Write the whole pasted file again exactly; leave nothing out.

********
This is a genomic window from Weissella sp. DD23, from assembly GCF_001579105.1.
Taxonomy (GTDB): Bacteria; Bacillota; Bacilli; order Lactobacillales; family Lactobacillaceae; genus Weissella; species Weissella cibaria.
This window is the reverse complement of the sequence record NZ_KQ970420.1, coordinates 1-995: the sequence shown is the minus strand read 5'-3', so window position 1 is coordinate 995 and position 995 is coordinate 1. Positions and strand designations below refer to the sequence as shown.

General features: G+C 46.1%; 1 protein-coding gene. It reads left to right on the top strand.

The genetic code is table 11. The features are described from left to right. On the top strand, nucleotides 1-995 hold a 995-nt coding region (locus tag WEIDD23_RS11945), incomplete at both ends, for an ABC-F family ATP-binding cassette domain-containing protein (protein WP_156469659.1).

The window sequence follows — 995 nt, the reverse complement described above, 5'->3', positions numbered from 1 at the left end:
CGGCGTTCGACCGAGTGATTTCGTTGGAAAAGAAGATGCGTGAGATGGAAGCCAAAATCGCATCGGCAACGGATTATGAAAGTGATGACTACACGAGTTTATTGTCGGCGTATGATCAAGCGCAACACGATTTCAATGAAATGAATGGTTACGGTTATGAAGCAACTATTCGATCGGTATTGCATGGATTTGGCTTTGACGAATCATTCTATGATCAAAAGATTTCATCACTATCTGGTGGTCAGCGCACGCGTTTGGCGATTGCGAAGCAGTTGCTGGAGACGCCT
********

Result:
This is a genomic window from Weissella sp. DD23, from assembly GCF_001579105.1.
Taxonomy (GTDB): Bacteria; Bacillota; Bacilli; order Lactobacillales; family Lactobacillaceae; genus Weissella; species Weissella cibaria.
This window is the reverse complement of the sequence record NZ_KQ970420.1, coordinates 1-995: the sequence shown is the minus strand read 5'-3', so window position 1 is coordinate 995 and position 995 is coordinate 1. Positions and strand designations below refer to the sequence as shown.

General features: G+C 46.1%; 1 protein-coding gene. It reads left to right on the top strand.

The genetic code is table 11. The features are described from left to right. On the top strand, nucleotides 1-995 hold a 995-nt coding region (locus tag WEIDD23_RS11945), incomplete at both ends, for an ABC-F family ATP-binding cassette domain-containing protein (protein WP_156469659.1).

The window sequence follows — 995 nt, the reverse complement described above, 5'->3', positions numbered from 1 at the left end:
CGGCGTTCGACCGAGTGATTTCGTTGGAAAAGAAGATGCGTGAGATGGAAGCCAAAATCGCATCGGCAACGGATTATGAAAGTGATGACTACACGAGTTTATTGTCGGCGTATGATCAAGCGCAACACGATTTCAATGAAATGAATGGTTACGGTTATGAAGCAACTATTCGATCGGTATTGCATGGATTTGGCTTTGACGAATCATTCTATGATCAAAAGATTTCATCACTATCTGGTGGTCAGCGCACGCGTTTGGCGATTGCGAAGCAGTTGCTGGAGACGCCT